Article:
Multiple security incidents happened in June, affecting various DeFi projects. The most recent incident involved decentralized exchange Balancer. The mechanics of a deflationary token - STA - were taken advantage of to empty a Balancer pool containing that token. This attack resulted in over $500,000 stolen. You can read more about the incident here.
Other pools were not affected. This incident was similar to the imBTC attack on Uniswap where a non-ERC20-compliant token resulted in a pool being drained for $300,000. There too, a specific pool was drained, but pools not containing the vulnerable token were not affected.
Argent is a popular smart contract wallet. A bug was found that affected 61 wallets running an older version of the wallet, and which had not added “Guardians”. It should be noted that all newer versions of Argent require users to add Guardians.
Argent quickly addressed the issue. It patched the bug(found by OpenZeppelin), updated the wallet, contacted affected users, and initiated precautionary measures on the affected wallets.
We applaud Argent’s quick and prudent response on this issue to protect their users.
A security vulnerability was found in Bancor’s v0.6 contracts which were pushed to mainnet on June 16, 2020. This vulnerability would have allowed funds to be drained. Bancor learned about the vulnerability on June 18 and executed it themselves in a white hat attack to protect user funds. A new contract was then published so new users would not be vulnerable.
If you interacted with Bancor from June 16-18, you should check your wallet for approvals from the Bancor contract and revoke them. You can learn how to do so in this article from Bancor.
A vulnerability was in DeFiSaver’s Exchange. The team immediately performed a white hat attack to protect user funds and disabled the Exchange. The rest of DeFiSaver’s functionality such as MakerDAO and Compound Dashboards, and Automation, were unaffected.
If you interacted with DeFiSaver’s Exchange, you should check your wallet for approvals from their contract and revoke them. Find out details here.
DeFi is a new space. Whether you’re using a decentralized exchange, borrowing funds, or yield farming, make sure you understand and manage your risk. Only using audited projects is a good starting point. Also try to look for teams that take security seriously, using measures such as strong bug bounty programs, multiple audits, or smart contract coverage.
World Economic Forum Anti-Corruption Initiative
We’ve been advising the World Economic Forum on blockchain solutions for anti-corruption. Government procurement around the world. The WEF has partnered with the Office of the Inspector General of Colombia and the Inter-American Development Bank to create a public, permissionless Ethereum-based blockchain procurement system. We provided technical advice to engineers at the National University of Columbias as they implemented this solution.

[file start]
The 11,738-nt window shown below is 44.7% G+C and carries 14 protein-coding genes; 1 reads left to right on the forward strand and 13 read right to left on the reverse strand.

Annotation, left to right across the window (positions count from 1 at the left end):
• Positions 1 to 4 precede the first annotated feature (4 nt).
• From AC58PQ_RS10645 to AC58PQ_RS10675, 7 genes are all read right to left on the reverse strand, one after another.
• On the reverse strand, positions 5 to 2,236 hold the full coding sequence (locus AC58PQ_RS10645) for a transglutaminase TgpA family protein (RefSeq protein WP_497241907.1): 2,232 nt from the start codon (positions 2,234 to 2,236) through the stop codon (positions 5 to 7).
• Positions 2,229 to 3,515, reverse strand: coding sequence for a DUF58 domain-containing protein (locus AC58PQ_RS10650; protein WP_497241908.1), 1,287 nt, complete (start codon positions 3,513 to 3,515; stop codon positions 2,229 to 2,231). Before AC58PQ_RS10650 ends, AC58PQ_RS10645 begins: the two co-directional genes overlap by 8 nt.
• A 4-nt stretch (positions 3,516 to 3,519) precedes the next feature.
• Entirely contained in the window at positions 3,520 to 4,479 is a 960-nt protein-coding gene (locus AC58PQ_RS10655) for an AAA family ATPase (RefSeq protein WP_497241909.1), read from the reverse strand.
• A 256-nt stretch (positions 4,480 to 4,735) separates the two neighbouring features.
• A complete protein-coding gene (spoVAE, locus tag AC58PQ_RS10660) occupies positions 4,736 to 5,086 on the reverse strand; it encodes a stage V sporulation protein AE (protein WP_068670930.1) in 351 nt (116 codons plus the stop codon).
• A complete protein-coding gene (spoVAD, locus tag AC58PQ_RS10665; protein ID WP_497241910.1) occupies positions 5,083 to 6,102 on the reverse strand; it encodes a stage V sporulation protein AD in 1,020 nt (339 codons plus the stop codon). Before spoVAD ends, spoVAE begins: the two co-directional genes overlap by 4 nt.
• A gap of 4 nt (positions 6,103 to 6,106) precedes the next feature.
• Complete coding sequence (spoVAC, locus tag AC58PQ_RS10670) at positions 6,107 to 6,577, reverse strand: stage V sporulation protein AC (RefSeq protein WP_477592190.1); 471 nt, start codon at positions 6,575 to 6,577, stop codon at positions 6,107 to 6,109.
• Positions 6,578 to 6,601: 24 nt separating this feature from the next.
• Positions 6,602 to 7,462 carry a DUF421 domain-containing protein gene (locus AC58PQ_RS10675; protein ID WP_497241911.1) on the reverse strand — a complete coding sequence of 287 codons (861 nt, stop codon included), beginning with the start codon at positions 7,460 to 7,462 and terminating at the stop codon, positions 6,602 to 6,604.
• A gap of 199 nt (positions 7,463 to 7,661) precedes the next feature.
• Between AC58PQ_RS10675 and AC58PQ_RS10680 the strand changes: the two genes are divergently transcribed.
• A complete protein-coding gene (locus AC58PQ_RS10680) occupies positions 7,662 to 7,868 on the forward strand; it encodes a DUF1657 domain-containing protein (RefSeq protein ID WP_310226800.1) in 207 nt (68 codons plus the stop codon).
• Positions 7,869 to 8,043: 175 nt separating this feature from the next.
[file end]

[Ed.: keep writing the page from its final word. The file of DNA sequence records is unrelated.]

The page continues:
Read more in this CoinTelegraph article about the project.
Our audit of Ethereum 2.0 as implemented by Prysmatic Lab’s Prysm client is nearing completion. If you missed it, we’ve been sharing insights about Ethereum 2.0’s progress, roadmap, and staking.
- This article by Quantstamp’s Julian Martinez explains what Phase 0 means for Ethereum and where it fits in the Ethereum 2.0 roadmap.
- If you’re interested in learning how to setup an ETH 2 Validator, you can check out our video walkthrough.
- And if you want to learn more, this article clears up 4 Myths about Ethereum.
We are currently auditing Ethereum 2.0. Lead auditor, Senior Research Engineer Kacper Bak, went on The MikoBits Show recently to talk about Ethereum 2.0. Miko asks great questions about the Ethereum 2.0 roadmap, staking, scalability, and more, while Kacper gives valuable insights he’s come across while looking at the code.
DeFi is in the spotlight right now, but security is a concern. In this Forbes article, CEO Richard Ma explains the importance of security for this emerging application.
Central Bank Digital Currencies
Central Banks around the world are developing and preparing digital currencies. While they are inspired by cryptocurrencies, Central Bank Digital Currencies(CBDCs) have different goals and use cases in mind. Our CEO Richard Ma explains what CBDCs will look like in this Forbes Tech Council post.
Hack Money Finalist
Our research engineer Martinet Lee was a Finalist at the Hack Money hackathon. His project, GodModeForTest, allows developers to do ANYTHING on their local blockchain. This is made possible through a modified Ganache.
Check out him pitch the project here, and take a look at his code in the github repo here.
Blockstack Hackathon - Judging
We’re helping judge Blockstack’s Clarity hackathon. Blockstack's Clarity Hackathon is a two-pronged virtual hackathon. Developers work on both applications and tooling for Clarity.
Clarity is Blockstack's smart contract language designed from the ground up to reduce bugs and behave predictably. It provides native functions that make it easy for developers to create complex smart contracts while protecting users at every step. Clarity provides precise tools for enabling on-chain logic while reducing unintentional errors.
We’re excited to be speaking at Unitize! Featuring Vitalik Buterin, CZ, SEC Commisioner Hester Pierce, and more, it’s organized by San Francisco Blockchain Week and Blockshow. Unitize is happening July 6-10 and you can register here: https://bit.ly/2Z8A7Tp
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Note: This update includes information and forward-looking statements about upcoming events and concepts under continuing development. Schedules, features, and functionality are subject to change or cancellation at any time and you are not to place undue reliance on this information or any forward-looking statements.